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6 posts

Wannabe Geek


Topic # 248209 14-Mar-2019 16:33
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Hi All, 

 

I really want to soundboard here. I have recently purchased my first home. Straight away we knew we needed both side boundary fences to be done, for security, privacy and aesthetics.

 

They are both 1m high wire netting fences. I contacted both neighbours back in November 2018 and have had nothing but delays, troubles, no contact etc (yay)

 

Side A 

 

This side had many recently cut down a lot of trees on the boundary, but left the tree stumps throughout the fence, these were all the neighbour's trees. 

 

I requested that they have these removed so we can discuss putting in a 1.8m wooden fence. 

 

To remove them, they had to remove the fence in place. 

 

1. Is it their responsibility/cost to reinstate the fence and is it reasonable to expect something more than the 1m wire mesh fence that was previously there?

 

 

 

Side B

 

This side has a hash together fence using different types of chicken mesh, plastic mesh and all sorts to fill the holes in the fence. It also has a large Ivy bush pulling down a portion of the fence.

 

I had multiple quotes done in November 2018, called the owner of the property, discussed the fence and sent through the quotes I had received.

 

I was told they would get their own quotes done and get back to me the following month.

 

A couple of email follow-ups and it has lead to me resending quotes through to the neighbour in February, with an email format fencing notice. This was immediately objected as they believed the fence was "adequate".

 

I responded to this with a list of the reasons I believed it was inadequate and an invited them to view the fence in person. 

 

I have tried to set up multiple meetings, all declined. 

 

2. So my question is... do I just go to the tribunal? Has anyone had any experience with a tatty 1m wire mesh fence in an urban area being described by the disputes tribunal as "adequate". Click to see full size

 

TIA

 

 

 

 

 

 


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3679 posts

Uber Geek
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  Reply # 2198123 14-Mar-2019 17:07
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Have you sent any of them notices as required under the Fencing Act? or is it still currently informal?

 

Pretty sure you cannot involve the Disputes Tribunal until they have formally been notified and have objected...


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  Reply # 2198125 14-Mar-2019 17:10
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It's crappy, but it's adequate.

 

Based on my understanding....:

 

The tribunal will only consider requiring the other party to share half the cost for replacing like with like.  If you want to improve the fence, they do not have to agree, but you can proceed if you are happy to foot the bill.  You cannot force the other party to share the cost of an upgrade.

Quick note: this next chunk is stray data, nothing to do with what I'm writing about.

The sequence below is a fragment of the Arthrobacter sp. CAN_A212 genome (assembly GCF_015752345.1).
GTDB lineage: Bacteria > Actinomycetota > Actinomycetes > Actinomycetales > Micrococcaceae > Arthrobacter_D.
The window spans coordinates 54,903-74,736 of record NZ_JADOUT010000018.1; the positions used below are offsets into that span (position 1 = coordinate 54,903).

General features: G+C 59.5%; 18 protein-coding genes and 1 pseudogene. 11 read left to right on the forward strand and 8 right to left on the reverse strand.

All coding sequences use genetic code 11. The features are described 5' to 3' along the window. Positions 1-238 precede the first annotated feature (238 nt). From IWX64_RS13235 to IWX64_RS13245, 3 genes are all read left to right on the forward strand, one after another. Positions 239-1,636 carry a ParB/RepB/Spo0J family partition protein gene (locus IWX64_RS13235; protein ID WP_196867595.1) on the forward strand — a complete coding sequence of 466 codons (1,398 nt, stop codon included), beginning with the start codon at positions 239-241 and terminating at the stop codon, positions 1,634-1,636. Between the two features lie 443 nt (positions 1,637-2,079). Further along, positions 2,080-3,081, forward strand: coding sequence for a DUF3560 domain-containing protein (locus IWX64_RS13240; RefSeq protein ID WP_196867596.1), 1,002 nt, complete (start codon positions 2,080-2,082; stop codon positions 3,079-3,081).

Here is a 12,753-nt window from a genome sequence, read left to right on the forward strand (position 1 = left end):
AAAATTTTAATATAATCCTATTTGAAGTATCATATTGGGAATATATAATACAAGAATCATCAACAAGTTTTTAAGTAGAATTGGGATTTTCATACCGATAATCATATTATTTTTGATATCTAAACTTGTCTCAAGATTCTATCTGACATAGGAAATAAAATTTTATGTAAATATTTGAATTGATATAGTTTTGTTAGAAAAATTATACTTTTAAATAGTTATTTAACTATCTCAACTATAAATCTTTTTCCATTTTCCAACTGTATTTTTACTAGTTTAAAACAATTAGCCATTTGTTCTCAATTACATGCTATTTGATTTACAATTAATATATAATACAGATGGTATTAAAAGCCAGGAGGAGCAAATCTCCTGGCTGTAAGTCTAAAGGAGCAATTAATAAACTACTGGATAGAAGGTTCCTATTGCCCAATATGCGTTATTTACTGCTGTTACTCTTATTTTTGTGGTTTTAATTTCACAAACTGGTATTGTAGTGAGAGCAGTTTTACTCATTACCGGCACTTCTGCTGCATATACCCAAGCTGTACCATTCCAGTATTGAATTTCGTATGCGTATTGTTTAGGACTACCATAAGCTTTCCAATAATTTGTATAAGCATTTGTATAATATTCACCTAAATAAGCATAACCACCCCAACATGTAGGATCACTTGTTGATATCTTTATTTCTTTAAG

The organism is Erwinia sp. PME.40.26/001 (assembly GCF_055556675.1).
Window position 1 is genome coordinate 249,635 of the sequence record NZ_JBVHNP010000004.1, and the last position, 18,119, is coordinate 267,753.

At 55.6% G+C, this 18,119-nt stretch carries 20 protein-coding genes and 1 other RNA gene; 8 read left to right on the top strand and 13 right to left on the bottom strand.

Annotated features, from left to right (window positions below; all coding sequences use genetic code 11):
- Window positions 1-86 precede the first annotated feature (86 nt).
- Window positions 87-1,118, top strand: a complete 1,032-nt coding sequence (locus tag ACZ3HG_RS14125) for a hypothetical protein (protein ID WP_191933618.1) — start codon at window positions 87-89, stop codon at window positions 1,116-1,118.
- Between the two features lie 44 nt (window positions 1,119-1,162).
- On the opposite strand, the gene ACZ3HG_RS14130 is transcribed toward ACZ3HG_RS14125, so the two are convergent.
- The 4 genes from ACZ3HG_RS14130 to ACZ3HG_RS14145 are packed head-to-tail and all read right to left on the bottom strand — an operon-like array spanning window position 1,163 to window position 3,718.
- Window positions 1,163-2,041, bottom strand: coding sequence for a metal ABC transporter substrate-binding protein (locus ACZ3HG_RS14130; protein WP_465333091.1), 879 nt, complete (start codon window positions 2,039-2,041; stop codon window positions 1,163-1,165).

Perhaps investigate the cost of replacing the wire mesh fence, and take half of this off the cost of the new wooden fence.  If the deduction off the cost of the wooden fence is relatively small, I suggest just doing the upgrade and wear the cost if it is affordable.  Just put the poles in line with the existing ones.  You don't even have to remove the existing ones if you don't want to - just leave them on the neighbours side.  If you pay for the fence, then you can put the 'nice side' facing you without argument.  :)  If you end up doing this, I'd notify them the work is going on and the dates, just for courtesy reasons.

 

But start again with a friendly chat.  You might be able to get an agreement for them to pay 1/4 which is substantially better than nothing.  Good luck, and let us know how you get on.

 

Note I have never had to get official on neighbours about a fence.  I did once have a new fence put up and instructed the fencing guy to stack the old timber on the neighbours side.  Getting rid of it was 'theiur contribution'.  They just didn't know it until it happened.  😉





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  Reply # 2198153 14-Mar-2019 17:42
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It sounds like the neighbours are crappier than the fence. I'd just ask them again, basically to get out of them what you can. if no dice, do the wooden fence, nice side to your side, and exclude them from here on in. 


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  Reply # 2198171 14-Mar-2019 18:27
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Just serve fencing act notices for wooden fences. If they dont agree, they would have to serve their own notice back on you.

And then you can go to the disputes Tribunal if needed.





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Ultimate Geek
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  Reply # 2198175 14-Mar-2019 18:30